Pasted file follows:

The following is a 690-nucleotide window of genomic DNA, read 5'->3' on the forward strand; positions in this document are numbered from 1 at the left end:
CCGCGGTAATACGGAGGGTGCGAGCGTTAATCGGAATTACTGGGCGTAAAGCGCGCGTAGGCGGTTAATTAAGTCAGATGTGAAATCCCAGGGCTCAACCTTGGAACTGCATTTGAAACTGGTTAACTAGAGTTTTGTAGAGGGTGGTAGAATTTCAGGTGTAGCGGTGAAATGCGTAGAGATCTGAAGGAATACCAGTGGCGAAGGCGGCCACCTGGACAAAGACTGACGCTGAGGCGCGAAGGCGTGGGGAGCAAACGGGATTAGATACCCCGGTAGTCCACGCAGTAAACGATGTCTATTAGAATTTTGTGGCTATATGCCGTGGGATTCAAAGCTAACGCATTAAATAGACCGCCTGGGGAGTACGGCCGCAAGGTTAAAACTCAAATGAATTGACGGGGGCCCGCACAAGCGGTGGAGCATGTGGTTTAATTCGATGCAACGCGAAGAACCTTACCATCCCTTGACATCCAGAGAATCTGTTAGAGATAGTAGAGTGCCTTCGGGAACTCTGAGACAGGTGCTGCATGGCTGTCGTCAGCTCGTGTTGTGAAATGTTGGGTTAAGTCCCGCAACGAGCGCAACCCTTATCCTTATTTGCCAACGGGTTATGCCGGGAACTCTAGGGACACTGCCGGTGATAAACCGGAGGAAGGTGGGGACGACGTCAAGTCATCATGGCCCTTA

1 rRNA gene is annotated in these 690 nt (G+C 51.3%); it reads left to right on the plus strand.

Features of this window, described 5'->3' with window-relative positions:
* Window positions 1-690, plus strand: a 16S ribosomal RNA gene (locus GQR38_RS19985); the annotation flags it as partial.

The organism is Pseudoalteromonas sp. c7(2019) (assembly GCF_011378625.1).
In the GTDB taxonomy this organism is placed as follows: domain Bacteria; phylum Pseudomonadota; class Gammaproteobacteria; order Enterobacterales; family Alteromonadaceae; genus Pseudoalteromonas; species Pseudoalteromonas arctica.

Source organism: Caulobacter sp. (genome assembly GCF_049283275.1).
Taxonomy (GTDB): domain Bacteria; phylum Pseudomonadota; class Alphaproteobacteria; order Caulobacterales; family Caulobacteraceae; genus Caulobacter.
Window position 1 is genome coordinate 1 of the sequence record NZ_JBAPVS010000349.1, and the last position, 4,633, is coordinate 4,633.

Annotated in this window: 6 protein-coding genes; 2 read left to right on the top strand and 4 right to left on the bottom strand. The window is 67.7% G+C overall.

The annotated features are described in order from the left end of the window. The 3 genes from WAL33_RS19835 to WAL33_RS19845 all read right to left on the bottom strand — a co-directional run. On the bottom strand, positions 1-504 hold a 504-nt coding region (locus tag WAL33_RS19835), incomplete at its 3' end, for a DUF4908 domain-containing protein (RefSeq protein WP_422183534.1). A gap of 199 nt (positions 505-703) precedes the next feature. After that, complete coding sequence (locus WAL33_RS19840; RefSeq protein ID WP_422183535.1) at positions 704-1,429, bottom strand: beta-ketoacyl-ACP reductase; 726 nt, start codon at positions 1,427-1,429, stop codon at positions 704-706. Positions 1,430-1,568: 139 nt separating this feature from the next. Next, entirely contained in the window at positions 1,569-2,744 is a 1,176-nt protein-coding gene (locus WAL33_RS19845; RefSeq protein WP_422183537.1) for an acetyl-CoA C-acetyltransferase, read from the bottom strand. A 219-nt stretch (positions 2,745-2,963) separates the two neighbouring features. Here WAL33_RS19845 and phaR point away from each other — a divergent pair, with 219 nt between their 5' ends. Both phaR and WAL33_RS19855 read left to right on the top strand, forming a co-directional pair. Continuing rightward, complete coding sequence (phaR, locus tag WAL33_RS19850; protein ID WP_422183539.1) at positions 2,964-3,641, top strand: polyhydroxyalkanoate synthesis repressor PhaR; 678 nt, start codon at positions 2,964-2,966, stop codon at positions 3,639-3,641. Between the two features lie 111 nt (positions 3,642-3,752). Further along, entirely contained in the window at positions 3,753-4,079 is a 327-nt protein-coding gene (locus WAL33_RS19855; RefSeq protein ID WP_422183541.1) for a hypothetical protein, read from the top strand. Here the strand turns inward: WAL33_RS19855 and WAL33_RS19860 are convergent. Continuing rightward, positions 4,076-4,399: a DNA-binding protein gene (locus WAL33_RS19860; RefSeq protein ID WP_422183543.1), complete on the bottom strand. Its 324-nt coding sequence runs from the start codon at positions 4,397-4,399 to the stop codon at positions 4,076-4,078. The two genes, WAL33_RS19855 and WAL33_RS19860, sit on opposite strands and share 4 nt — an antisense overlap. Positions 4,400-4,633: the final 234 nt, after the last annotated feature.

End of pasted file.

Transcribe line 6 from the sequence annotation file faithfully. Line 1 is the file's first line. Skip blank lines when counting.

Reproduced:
The organism is Pseudoalteromonas sp. c7(2019) (assembly GCF_011378625.1).